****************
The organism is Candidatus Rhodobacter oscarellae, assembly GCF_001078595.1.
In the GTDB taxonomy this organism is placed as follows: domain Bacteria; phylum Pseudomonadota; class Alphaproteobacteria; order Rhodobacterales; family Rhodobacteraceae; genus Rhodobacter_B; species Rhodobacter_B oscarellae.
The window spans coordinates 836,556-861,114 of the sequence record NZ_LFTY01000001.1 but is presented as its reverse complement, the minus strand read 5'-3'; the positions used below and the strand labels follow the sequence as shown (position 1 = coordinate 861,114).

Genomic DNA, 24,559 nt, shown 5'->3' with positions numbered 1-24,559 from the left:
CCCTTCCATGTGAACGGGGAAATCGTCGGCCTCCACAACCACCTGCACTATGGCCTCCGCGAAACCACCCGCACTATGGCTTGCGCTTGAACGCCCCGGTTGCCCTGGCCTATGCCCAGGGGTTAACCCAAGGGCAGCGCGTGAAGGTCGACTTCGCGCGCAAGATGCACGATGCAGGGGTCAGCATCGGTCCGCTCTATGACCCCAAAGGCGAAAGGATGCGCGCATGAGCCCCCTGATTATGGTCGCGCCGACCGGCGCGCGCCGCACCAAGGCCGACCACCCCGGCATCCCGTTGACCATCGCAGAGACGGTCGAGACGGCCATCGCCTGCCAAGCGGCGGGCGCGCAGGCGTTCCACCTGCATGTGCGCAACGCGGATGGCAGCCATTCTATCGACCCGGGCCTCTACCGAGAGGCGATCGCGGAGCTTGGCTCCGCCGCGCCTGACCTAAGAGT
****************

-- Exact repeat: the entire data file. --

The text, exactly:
The organism is Candidatus Rhodobacter oscarellae, assembly GCF_001078595.1.
In the GTDB taxonomy this organism is placed as follows: domain Bacteria; phylum Pseudomonadota; class Alphaproteobacteria; order Rhodobacterales; family Rhodobacteraceae; genus Rhodobacter_B; species Rhodobacter_B oscarellae.
The window spans coordinates 836,556-861,114 of the sequence record NZ_LFTY01000001.1 but is presented as its reverse complement, the minus strand read 5'-3'; the positions used below and the strand labels follow the sequence as shown (position 1 = coordinate 861,114).

Genomic DNA, 24,559 nt, shown 5'->3' with positions numbered 1-24,559 from the left:
CCCTTCCATGTGAACGGGGAAATCGTCGGCCTCCACAACCACCTGCACTATGGCCTCCGCGAAACCACCCGCACTATGGCTTGCGCTTGAACGCCCCGGTTGCCCTGGCCTATGCCCAGGGGTTAACCCAAGGGCAGCGCGTGAAGGTCGACTTCGCGCGCAAGATGCACGATGCAGGGGTCAGCATCGGTCCGCTCTATGACCCCAAAGGCGAAAGGATGCGCGCATGAGCCCCCTGATTATGGTCGCGCCGACCGGCGCGCGCCGCACCAAGGCCGACCACCCCGGCATCCCGTTGACCATCGCAGAGACGGTCGAGACGGCCATCGCCTGCCAAGCGGCGGGCGCGCAGGCGTTCCACCTGCATGTGCGCAACGCGGATGGCAGCCATTCTATCGACCCGGGCCTCTACCGAGAGGCGATCGCGGAGCTTGGCTCCGCCGCGCCTGACCTAAGAGT